Discussed in this essay:
A View of the Empire at Sunset, by Caryl Phillips. Farrar, Straus and Giroux.
336 pages. $26.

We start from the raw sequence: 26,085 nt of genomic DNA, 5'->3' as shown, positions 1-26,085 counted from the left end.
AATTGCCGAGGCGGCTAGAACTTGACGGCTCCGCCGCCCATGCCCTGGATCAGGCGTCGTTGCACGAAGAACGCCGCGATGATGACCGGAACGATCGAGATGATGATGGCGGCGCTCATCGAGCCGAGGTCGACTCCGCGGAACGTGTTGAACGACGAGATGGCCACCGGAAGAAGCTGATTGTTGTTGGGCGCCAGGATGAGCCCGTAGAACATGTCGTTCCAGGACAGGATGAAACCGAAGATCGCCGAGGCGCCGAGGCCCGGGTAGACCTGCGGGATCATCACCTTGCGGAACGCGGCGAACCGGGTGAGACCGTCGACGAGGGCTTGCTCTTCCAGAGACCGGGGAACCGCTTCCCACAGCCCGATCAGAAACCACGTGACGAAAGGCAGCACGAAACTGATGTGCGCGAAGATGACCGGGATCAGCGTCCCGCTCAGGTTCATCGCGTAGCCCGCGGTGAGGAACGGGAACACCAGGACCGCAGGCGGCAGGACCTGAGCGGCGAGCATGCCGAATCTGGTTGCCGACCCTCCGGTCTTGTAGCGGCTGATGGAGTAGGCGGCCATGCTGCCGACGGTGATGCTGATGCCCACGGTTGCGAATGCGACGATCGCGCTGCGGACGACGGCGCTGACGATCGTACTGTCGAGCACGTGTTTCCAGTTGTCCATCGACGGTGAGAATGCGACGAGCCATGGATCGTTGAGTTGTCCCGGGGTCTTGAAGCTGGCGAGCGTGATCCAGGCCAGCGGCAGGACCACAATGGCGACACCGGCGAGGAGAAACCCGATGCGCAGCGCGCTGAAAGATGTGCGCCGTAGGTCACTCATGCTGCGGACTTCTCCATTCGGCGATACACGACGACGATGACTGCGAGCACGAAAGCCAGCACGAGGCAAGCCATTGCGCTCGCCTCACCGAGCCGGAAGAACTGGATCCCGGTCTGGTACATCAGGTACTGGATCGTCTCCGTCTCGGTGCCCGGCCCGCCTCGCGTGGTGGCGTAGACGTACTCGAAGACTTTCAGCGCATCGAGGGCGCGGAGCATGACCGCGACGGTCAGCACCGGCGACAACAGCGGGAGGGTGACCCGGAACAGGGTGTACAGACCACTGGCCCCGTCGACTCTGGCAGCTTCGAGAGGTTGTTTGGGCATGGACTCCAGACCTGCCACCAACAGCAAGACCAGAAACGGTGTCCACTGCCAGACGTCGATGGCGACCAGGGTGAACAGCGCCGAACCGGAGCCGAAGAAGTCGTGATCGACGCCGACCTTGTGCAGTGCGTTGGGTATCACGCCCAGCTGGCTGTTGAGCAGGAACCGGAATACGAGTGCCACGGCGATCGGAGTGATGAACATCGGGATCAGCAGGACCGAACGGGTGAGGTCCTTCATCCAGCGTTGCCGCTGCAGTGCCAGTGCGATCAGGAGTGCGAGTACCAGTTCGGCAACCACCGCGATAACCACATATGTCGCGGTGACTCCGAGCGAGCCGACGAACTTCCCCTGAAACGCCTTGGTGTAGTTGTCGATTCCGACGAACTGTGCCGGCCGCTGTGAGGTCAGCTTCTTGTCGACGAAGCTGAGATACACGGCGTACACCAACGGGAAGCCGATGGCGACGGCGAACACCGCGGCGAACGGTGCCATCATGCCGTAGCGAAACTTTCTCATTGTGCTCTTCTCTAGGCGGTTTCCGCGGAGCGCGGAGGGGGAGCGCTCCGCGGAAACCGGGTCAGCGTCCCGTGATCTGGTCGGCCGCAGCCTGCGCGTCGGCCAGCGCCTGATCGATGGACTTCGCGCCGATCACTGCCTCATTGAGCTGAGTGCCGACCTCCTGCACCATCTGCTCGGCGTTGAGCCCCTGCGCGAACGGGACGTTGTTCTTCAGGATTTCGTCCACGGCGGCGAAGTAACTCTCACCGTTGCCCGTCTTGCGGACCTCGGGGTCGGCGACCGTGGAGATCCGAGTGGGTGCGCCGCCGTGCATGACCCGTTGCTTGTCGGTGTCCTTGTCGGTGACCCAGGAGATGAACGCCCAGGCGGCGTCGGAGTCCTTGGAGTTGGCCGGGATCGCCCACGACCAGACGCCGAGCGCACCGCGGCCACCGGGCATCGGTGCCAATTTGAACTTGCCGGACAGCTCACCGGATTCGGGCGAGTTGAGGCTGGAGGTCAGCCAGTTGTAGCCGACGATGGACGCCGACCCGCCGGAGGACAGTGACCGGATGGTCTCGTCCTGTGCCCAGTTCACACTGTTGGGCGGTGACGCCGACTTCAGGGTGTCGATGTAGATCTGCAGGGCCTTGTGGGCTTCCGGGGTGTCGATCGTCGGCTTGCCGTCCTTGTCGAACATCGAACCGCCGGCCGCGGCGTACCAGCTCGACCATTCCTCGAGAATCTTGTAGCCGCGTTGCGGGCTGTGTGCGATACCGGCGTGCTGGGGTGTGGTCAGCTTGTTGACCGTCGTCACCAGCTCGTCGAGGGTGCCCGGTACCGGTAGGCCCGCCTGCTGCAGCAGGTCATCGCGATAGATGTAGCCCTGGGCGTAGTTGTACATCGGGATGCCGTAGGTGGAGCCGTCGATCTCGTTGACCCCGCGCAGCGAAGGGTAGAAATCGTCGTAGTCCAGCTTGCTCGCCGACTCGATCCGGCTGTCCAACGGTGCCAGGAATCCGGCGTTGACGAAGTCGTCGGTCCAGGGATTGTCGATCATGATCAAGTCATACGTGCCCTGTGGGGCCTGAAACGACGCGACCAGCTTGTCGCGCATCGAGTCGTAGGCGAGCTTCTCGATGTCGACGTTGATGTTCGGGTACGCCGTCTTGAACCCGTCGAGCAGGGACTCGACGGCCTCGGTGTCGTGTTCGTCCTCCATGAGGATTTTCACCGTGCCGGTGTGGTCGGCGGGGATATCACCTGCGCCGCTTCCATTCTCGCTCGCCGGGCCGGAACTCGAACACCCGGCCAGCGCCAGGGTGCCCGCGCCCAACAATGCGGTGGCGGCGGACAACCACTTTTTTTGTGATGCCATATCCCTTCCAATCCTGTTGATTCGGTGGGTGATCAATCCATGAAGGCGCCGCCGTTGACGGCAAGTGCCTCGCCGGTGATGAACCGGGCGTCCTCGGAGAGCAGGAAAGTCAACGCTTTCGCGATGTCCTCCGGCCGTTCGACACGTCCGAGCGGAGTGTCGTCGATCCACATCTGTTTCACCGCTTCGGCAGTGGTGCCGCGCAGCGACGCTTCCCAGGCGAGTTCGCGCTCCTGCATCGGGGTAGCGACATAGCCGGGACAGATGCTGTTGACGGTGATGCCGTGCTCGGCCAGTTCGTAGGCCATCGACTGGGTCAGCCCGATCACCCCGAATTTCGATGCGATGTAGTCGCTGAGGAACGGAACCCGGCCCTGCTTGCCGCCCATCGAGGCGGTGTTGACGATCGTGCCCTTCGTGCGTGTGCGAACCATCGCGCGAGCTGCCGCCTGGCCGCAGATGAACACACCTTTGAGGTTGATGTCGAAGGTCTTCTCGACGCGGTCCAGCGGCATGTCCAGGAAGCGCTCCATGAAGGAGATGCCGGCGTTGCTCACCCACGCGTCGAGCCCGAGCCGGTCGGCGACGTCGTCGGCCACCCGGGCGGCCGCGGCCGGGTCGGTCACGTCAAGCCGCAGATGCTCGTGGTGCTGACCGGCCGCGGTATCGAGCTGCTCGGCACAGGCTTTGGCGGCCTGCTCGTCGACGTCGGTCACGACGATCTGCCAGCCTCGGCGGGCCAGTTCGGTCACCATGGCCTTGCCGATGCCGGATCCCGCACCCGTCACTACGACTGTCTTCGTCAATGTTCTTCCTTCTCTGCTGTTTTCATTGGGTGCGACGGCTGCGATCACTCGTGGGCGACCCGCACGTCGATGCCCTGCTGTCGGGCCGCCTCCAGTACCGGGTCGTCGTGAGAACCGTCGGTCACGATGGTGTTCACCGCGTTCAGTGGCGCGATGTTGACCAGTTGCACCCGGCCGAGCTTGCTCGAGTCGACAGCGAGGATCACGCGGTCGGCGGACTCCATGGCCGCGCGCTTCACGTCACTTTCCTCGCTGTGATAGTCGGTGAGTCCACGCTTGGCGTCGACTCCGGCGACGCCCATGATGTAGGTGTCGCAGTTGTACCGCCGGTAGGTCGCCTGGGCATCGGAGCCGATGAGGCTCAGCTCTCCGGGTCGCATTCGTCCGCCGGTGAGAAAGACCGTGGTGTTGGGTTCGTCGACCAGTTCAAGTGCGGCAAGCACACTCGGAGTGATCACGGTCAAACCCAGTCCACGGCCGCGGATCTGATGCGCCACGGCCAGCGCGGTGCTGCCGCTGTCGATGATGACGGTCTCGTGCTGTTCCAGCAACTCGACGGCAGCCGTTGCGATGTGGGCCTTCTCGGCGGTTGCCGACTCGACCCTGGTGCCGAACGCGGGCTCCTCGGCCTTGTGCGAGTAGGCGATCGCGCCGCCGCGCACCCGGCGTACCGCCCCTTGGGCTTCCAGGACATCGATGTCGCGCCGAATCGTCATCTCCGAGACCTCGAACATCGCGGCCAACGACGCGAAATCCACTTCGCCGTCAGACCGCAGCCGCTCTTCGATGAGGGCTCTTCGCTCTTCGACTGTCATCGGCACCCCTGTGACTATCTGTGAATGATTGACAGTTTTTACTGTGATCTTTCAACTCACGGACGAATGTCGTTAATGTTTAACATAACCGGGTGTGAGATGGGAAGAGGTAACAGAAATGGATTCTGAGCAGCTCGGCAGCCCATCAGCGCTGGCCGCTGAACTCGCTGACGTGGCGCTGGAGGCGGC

Few writers have written as seductively about the free fall from self-control as Jean Rhys. She is best known for her novel Wide Sargasso Sea (1966), a reimagining of the backstory to Edward Rochester’s disastrous youthful marriage in Jane Eyre (1847). In Rhys’s version, the first Mrs. Rochester is neither depraved nor even necessarily destined to go mad. She is the Jamaican Creole heiress Antoinette Cosway Mason, emotionally unguarded and lethally innocent in her passion for the chilly Englishman, who marries her for her money and is terrified both by her ardor and by the physical desire she awakens in him. He soon rejects her, pronounces her insane, and locks her up in the attic of Thornfield Hall. After many years, by now truly crazed as the result of her incarceration, she escapes by setting fire to the building and throwing herself from the roof. The rest is literature: Rhys’s prequel and Brontë’s novel have between them generated more critical evaluations in the fields of nineteenth-century, postcolonial, and women’s studies than perhaps any other two linked texts.